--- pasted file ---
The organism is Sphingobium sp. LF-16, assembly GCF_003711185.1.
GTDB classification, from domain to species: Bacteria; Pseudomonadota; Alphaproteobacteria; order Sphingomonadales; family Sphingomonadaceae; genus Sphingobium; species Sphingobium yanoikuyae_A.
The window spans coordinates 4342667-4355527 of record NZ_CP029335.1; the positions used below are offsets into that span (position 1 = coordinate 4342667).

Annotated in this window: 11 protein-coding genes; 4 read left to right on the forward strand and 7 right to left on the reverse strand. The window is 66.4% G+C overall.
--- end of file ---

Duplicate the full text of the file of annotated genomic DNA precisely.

The organism is Sphingobium sp. LF-16, assembly GCF_003711185.1.
GTDB classification, from domain to species: Bacteria; Pseudomonadota; Alphaproteobacteria; order Sphingomonadales; family Sphingomonadaceae; genus Sphingobium; species Sphingobium yanoikuyae_A.
The window spans coordinates 4342667-4355527 of record NZ_CP029335.1; the positions used below are offsets into that span (position 1 = coordinate 4342667).

Annotated in this window: 11 protein-coding genes; 4 read left to right on the forward strand and 7 right to left on the reverse strand. The window is 66.4% G+C overall.